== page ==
The imperative of safety and allyship in theatre practice

An article that appears on, appealing for a new initiative:

Trauma Doesn’t Have a Formula

by Shuktara Lal

Last year, I had the honour of being invited to direct a performance comprising students at the Asian University for Women (Chattogram/Chittagong). The eight actors who performed were from several different provinces of Afghanistan, Balochistan (Pakistan), Chattogram (Bangladesh) and Tanjung Balai (Indonesia). Perhaps this may seem like a challenging prospect for a theatre-maker – to direct a play where the performers come not only from different countries but from areas within countries that are quite distinct from each other, where cultural and language identities were manifold (excluding English, at any time during rehearsals, seven other languages were at play), not to mention the experiences of displacement, violence and statelessness that most of the actors were living with.

Directing these actors made me feel a lot of things but ‘difficult’ wouldn’t be one of the adjectives I’d use, maybe because of what I consider to be a very normal approach to direction. I checked in daily on the actors – specifically asking them if they were comfortable with my directorial inputs, and with the script. However non-hierarchical one might say one is as a theatre-maker, if a performance has a director, a power equation is automatically coded into the setup. It’s on the director to recognize this and level it out. In this case, for me, it was about never losing sight of the privileges that marked me – the privilege of being born and living in India, language privilege, socio-cultural privilege. Finally, but in hindsight I think most importantly, I listened – not just to what was being said but, as any theatre director will understand, to nonverbal cues as well. There were times I would make suggestions and the actors would agree but I thought I spotted uncertainty or nervousness in their body language (hand gestures, facial expressions). So I would talk to them after rehearsals individually. They assured me that they had no misgivings – except in a couple of instances. It’s precisely these exceptions that risk slipping by a director. The exceptions related to reservations about dialogues; we edited and re-edited till it felt completely right for all of us. None of this reduced artistic quality in the final performance. It only enabled a working environment that was safe, respectful, patient, empathetic and self-aware – to the best of my knowledge, I did not make any statement of intent that I did not put into practice myself. When theatre is made where those with more power are mindful of working conditions, the effect will seamlessly percolate into the air that theatre groups breathe, in the atmosphere of their shows. Moreover, mini communities plant roots that find ways to stay connected where governments throttle natural mobility and communication.

In the aftermath of a well-known actor and director accused of sexual assault by theatre performers (the case is sub-judice) being cast by another acclaimed director in his recent production, I’ve found myself thinking a lot about the conditions required for theatre artistes (those who identify as women and nonbinary) to feel safe and heard. Following protests by other much younger theatre practitioners, the actor accused of assault was removed from the production after the first show. But exchanges on social media that ensued and an article the director subsequently wrote reiterated the glaring need for directors to simply listen, and in the case of established directors, to not wear their privilege lightly: because of the influence they can wield on account of their professional stature, because of their status and, where applicable, because of the privilege of not having to live with trauma.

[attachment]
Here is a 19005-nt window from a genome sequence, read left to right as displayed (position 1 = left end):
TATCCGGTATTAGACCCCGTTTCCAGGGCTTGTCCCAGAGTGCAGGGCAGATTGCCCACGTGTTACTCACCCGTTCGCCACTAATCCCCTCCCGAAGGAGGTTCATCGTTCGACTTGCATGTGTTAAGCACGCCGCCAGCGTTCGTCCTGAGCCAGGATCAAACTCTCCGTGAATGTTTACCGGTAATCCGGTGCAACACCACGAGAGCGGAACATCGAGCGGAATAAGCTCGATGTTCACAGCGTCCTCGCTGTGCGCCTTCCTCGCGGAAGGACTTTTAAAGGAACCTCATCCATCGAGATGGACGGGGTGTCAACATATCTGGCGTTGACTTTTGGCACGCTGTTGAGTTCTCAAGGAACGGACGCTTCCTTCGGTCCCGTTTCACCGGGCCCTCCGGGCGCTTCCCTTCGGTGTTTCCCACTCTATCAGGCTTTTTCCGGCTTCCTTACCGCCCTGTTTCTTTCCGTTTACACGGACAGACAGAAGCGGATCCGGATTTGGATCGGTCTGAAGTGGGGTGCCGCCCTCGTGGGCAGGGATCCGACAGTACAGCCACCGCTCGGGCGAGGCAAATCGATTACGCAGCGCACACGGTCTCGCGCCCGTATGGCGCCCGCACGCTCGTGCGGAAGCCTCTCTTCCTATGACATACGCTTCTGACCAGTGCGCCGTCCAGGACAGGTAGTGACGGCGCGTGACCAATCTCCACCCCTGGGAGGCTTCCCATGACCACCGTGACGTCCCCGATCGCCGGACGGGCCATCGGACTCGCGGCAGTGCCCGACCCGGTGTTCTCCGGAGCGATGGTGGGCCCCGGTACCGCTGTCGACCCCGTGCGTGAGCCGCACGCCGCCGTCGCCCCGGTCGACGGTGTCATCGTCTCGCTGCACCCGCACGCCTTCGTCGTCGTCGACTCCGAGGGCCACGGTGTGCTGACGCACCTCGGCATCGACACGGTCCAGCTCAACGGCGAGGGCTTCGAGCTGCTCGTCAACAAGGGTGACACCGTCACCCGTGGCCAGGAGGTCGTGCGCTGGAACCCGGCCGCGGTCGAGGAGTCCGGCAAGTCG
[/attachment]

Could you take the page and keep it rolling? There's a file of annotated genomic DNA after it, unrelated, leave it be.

Trauma does not follow a formula. There is no one-size-fits-all approach that can be applied to one’s understanding of how one who is living with trauma will “behave” – an umbrella term often used by those not living with trauma to create a kind of checklist of social cues, which, if ticked off, indicate to them that one is “now fine” or “okay” or has “moved on” or “made up with / forgiven their abuser”. On the contrary, trauma, and its effects on one’s everyday, is acutely personal and subjective. Perceived ability to be “functional”, to be passing societal tests of expected productivity, disposition (for example, not looking unhappy), is in no way indicative of the person also not being debilitated by triggers both at the level of memory and on the level of violating circumstances harshly thrust upon them in the present. Trauma therapist, Dr Janina Fisher, has written extensively about this: “Characteristically, the Going On with Normal Life part tries to carry on with daily priorities (functioning at a job, raising the children, organizing home life, even taking up 7 meaningful personal and professional goals). But those activities are often complicated by intrusive symptoms representing activation of parts serving the functions of fight, flight, freeze (or fear), submit, and attach for survival or ‘cling’ who are triggered in the context of everyday life, resulting in hypervigilance and mistrust, overwhelming emotions, incapacitating depression or anxiety, self-destructive behavior, and fear or hopeless about the future. [sic]” [In “The Treatment of Structural Dissociation in Chronically Traumatized Patients”, Oslo: Universitetsforlaget (2014), p 7]